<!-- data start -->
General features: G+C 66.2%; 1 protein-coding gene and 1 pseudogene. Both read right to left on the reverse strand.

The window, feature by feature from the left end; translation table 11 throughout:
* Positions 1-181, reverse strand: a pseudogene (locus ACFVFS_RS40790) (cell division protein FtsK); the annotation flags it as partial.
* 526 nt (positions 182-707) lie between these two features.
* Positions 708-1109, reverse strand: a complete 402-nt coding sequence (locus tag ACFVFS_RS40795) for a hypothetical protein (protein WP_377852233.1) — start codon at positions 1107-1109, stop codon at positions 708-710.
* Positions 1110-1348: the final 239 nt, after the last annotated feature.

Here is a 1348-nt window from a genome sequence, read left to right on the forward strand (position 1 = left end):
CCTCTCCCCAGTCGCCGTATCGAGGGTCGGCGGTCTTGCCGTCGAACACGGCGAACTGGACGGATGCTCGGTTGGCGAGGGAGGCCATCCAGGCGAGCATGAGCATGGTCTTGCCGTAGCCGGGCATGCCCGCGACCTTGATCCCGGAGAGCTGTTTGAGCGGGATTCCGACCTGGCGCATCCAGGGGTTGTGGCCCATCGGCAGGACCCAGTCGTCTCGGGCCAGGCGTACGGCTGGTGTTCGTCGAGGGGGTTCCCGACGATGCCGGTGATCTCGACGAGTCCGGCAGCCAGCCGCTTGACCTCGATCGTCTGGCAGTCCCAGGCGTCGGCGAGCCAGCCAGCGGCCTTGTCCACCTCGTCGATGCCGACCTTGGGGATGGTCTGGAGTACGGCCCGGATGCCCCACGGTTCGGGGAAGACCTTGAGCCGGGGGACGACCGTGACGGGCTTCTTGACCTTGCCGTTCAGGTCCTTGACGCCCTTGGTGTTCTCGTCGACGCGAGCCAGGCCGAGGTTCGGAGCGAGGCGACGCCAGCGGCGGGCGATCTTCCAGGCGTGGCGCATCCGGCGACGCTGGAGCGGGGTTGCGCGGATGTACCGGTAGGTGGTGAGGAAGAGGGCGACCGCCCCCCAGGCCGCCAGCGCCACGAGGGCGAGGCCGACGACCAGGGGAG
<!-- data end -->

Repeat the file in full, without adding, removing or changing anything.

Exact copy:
General features: G+C 66.2%; 1 protein-coding gene and 1 pseudogene. Both read right to left on the reverse strand.

The window, feature by feature from the left end; translation table 11 throughout:
* Positions 1-181, reverse strand: a pseudogene (locus ACFVFS_RS40790) (cell division protein FtsK); the annotation flags it as partial.
* 526 nt (positions 182-707) lie between these two features.
* Positions 708-1109, reverse strand: a complete 402-nt coding sequence (locus tag ACFVFS_RS40795) for a hypothetical protein (protein WP_377852233.1) — start codon at positions 1107-1109, stop codon at positions 708-710.
* Positions 1110-1348: the final 239 nt, after the last annotated feature.

Here is a 1348-nt window from a genome sequence, read left to right on the forward strand (position 1 = left end):
CCTCTCCCCAGTCGCCGTATCGAGGGTCGGCGGTCTTGCCGTCGAACACGGCGAACTGGACGGATGCTCGGTTGGCGAGGGAGGCCATCCAGGCGAGCATGAGCATGGTCTTGCCGTAGCCGGGCATGCCCGCGACCTTGATCCCGGAGAGCTGTTTGAGCGGGATTCCGACCTGGCGCATCCAGGGGTTGTGGCCCATCGGCAGGACCCAGTCGTCTCGGGCCAGGCGTACGGCTGGTGTTCGTCGAGGGGGTTCCCGACGATGCCGGTGATCTCGACGAGTCCGGCAGCCAGCCGCTTGACCTCGATCGTCTGGCAGTCCCAGGCGTCGGCGAGCCAGCCAGCGGCCTTGTCCACCTCGTCGATGCCGACCTTGGGGATGGTCTGGAGTACGGCCCGGATGCCCCACGGTTCGGGGAAGACCTTGAGCCGGGGGACGACCGTGACGGGCTTCTTGACCTTGCCGTTCAGGTCCTTGACGCCCTTGGTGTTCTCGTCGACGCGAGCCAGGCCGAGGTTCGGAGCGAGGCGACGCCAGCGGCGGGCGATCTTCCAGGCGTGGCGCATCCGGCGACGCTGGAGCGGGGTTGCGCGGATGTACCGGTAGGTGGTGAGGAAGAGGGCGACCGCCCCCCAGGCCGCCAGCGCCACGAGGGCGAGGCCGACGACCAGGGGAG